Board invalidates voter registration of candidate for Georgetown mayor
A third-party candidate for mayor of Georgetown was disqualified to vote last week by the Georgetown County Board of Voter Registration and Elections. It was a pattern of changes that coincided with elections that concerned the board’s chairman.
“You don’t want people playing games with the system,” said James Sanderson.
Jason Collins is running as the Independence Party candidate to unseat incumbent Democrat Brendon Barber. Carol Jayroe, a City Council member, is running as a Republican.
Collins changed his address in February to 622 Washington St., the former American Legion post where he operates a one-chair barbershop. He told the election board that he planned to run for mayor because he was told Barber didn’t plan to seek a second term.
“I’m not trying to break no laws or rules,” he said. “This is not the first time I’ve actually lived in the barbershop.”
According to voter registration records, it was the first time he declared the shop as his residence.
Voters swear an oath when they register that they are qualified and that they claim no other legal residence. State law defines a residence or domicile as a place where a person has an intent to return when absent. The law includes several ways that may be used to measure that intent, such as mailing address, driver’s license and vehicle registration.
The local chapter of the NAACP successfully challenged the voter registration of County Council Member Austin Beard in 2019. He admitted during a hearing that he had rented a house in District 5 in Andrews, but never lived in it due to health issues. He resigned rather than appeal the finding.
That same year, Brian Henry’s registration was challenged when he ran to unseat incumbent Jimmy Braswell in the Pawleys Island mayor’s race. Council Member Guerry Green’s registration was also challenged. Both were upheld by the Board of Voter Registration and Elections.
Collins also ran for mayor as a Democrat in 2017, but lost in the primary. Georgetown is one of only six municipalities in the state that have partisan elections. Three are in Aiken County. The others are Florence and Greenville, according to the state Election Commission.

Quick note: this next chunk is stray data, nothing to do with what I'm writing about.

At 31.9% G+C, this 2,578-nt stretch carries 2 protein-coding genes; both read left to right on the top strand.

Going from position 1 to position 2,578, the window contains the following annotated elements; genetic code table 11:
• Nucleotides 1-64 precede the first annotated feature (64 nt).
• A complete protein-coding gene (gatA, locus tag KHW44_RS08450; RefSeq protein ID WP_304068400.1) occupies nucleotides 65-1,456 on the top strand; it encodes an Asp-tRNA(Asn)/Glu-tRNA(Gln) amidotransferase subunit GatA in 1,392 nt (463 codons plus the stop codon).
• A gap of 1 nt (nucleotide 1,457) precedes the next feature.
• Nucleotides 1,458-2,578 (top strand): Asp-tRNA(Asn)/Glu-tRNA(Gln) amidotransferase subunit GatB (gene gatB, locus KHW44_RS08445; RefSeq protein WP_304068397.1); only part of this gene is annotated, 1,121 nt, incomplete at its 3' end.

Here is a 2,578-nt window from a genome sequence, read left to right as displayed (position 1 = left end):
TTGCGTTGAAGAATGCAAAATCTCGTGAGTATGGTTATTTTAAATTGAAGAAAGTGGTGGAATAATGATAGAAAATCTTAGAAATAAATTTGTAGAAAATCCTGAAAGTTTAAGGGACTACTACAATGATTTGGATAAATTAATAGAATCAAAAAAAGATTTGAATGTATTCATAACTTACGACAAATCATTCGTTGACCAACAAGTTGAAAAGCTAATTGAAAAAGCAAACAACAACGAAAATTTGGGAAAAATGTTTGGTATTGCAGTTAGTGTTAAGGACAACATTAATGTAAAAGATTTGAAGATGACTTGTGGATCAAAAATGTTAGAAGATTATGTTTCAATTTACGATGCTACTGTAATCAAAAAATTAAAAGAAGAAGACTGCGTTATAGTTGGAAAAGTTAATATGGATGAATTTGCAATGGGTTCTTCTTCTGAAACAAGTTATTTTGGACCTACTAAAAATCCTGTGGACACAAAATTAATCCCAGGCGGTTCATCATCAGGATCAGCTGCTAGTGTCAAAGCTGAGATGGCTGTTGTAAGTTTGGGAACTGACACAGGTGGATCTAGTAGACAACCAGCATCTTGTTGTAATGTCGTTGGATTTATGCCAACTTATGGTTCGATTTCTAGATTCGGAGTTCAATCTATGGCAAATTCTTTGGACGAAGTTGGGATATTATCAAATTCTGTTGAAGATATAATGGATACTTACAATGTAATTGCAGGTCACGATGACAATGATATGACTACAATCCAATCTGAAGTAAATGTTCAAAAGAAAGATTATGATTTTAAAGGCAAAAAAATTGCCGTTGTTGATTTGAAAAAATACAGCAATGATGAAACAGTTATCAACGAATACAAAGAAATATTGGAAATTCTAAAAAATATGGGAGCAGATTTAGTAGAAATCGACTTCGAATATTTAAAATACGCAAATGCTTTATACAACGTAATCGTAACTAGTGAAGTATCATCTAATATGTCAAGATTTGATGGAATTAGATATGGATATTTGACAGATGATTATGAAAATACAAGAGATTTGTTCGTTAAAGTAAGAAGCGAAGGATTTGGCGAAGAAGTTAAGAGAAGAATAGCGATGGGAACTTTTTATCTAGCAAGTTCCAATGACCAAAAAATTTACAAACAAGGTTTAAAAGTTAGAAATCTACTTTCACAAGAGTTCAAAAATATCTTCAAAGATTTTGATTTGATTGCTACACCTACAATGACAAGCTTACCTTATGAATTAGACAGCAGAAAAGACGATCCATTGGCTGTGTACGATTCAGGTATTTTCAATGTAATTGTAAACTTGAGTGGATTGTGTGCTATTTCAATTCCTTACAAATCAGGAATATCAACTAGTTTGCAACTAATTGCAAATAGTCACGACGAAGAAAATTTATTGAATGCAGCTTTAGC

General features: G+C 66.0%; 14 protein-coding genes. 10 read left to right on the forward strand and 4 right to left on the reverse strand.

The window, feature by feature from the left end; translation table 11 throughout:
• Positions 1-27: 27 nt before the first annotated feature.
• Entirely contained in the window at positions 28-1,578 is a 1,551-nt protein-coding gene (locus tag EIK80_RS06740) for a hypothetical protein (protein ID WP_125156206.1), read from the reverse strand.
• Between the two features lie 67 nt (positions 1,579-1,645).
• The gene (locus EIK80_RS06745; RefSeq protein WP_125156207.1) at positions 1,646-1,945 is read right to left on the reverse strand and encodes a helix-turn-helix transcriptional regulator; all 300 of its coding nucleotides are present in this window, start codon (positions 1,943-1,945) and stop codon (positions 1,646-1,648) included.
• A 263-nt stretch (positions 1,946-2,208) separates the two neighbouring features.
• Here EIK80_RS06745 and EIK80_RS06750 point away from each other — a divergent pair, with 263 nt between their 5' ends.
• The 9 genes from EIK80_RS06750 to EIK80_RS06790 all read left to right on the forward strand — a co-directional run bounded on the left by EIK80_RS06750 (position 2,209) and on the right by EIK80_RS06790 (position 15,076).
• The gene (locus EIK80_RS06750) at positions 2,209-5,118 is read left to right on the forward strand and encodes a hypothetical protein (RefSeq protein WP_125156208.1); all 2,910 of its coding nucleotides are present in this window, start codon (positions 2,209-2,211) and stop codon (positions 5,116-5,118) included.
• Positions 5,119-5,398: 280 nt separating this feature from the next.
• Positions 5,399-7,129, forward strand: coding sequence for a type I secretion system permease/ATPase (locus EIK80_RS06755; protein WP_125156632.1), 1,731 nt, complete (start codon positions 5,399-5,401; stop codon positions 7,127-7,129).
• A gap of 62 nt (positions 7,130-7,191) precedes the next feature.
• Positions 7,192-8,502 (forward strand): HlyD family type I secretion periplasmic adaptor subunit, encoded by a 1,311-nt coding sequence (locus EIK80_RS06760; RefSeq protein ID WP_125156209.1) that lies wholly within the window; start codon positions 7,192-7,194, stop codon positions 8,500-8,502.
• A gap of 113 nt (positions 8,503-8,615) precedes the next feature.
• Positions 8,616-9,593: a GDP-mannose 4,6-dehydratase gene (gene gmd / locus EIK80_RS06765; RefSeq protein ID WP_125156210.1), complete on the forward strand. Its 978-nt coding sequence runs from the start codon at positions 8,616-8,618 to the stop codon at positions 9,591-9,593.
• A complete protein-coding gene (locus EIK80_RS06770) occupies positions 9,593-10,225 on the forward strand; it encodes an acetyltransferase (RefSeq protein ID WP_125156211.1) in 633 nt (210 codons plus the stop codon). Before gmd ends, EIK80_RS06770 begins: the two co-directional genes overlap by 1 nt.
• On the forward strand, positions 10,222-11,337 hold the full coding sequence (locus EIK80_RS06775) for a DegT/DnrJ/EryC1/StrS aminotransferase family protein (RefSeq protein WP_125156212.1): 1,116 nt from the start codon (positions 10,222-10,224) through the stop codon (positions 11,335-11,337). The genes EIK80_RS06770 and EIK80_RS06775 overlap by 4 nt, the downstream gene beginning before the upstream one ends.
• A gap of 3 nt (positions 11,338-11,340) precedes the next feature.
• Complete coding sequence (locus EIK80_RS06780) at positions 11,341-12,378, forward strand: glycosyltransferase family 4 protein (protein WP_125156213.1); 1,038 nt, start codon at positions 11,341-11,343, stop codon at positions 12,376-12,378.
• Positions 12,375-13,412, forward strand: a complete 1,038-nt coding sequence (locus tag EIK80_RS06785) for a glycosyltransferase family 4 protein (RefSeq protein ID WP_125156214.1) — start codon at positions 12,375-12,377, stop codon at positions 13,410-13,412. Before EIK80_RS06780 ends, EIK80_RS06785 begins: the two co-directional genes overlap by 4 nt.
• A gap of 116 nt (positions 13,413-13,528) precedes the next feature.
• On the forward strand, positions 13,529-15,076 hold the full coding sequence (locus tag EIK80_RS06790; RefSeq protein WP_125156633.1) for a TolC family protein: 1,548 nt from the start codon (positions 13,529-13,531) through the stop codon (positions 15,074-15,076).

In 2017, Collins changed his address from his mother’s home outside the city to an apartment in Georgetown. He changed it back the next year.
“You can’t tell somebody where they can and can’t live,” Collins told the county board.
Sanderson agreed, but pointed out that someone who questions a person’s registration is allowed due process. “If he wasn’t allowed to do that, we certainly would be under a dictatorship,” he said.
The challenge came from Donald Gilliard, who told the elections board that he is one of Collins’ customers. “I know Jason. I go to his barbershop, so I know he doesn’t live there,” he said.
Gilliard gave the board copies of city ordinances that he said prohibit someone from living in a commercial building. “That’s not a residence,” he said.
Board member Billy Altman, who presided at the hearings for Beard and Henry in 2019, told Gilliard that the elections board can’t enforce city codes. He pressed Gilliard on the basis for his claim.
“I’m not an attorney,” Gilliard said.
“Neither am I. Let’s have plain talk,” Altman said.
State law only allows the board to rule on Collins’ residence, he explained.
“So fraud doesn’t matter?” Gilliard asked.
“If there’s fraud in Mr. Collins’ registration, then that’s a different issue,” Altman said. “All of us are interested in getting the answer to a simple question: Is Mr. Collins properly registered to vote.”
To that end, board members quizzed Collins about where his mail is delivered, where his family lives and where he would return to if he took a trip.
The answer was the same: 622 Washington St.
Board member Phillip Brady asked to see Collins’ driver’s license.
“Six twenty-two Washington,” Brady said.
During the questioning, Gilliard put his hand on his forehead and laughed to himself.
Collins told the board that the former legion post has about 6,500 square feet. He has sectioned off a portion for living quarters.
Sanderson asked if he owned the building. Collins said he rents it from “Mr. Bob.”
“Mr. Bob who?” Sanderson asked.
Collins wasn’t sure.
“You don’t know who Mr. Bob is?” Altman asked.
Collins looked in his phone. “Bob Robert,” he said.
“Robert Robert? That’s his name?” Altman asked.
County tax records show that the property tax bill for the property is mailed to a management company in Charleston.
Board member Ron Byrd asked about the terms of Collins’ lease.
Collins said he is renting with the option to buy. He has five bedrooms and a kitchen in the building in addition to the barbershop.
“We took an oath,” Gilliard said, referring to their testimony. “Jason’s my barber. That’s perjury.”
Collins said Gilliard is working for Barber and just trying to get him out of the race.
“The truth has to matter,” Gilliard said. “This is above politics.”
After 30 minutes of deliberation, the board voted 5-4 that Collins was improperly registered.
Altman, Brady, Byrd and Mary Joyce Holmes voted to uphold his registration.
Sanderson was joined in the majority by Linda Green and three board members who had phoned in to the hearing: Tracy Gibson, Jay Sherman and Jimmy Young.
Collins has until Monday to appeal the decision to Circuit Court. If he does not, the Independence Party could disqualify him.
If there is no appeal, the elections board can post notices at the polling places to let voters know about its decision.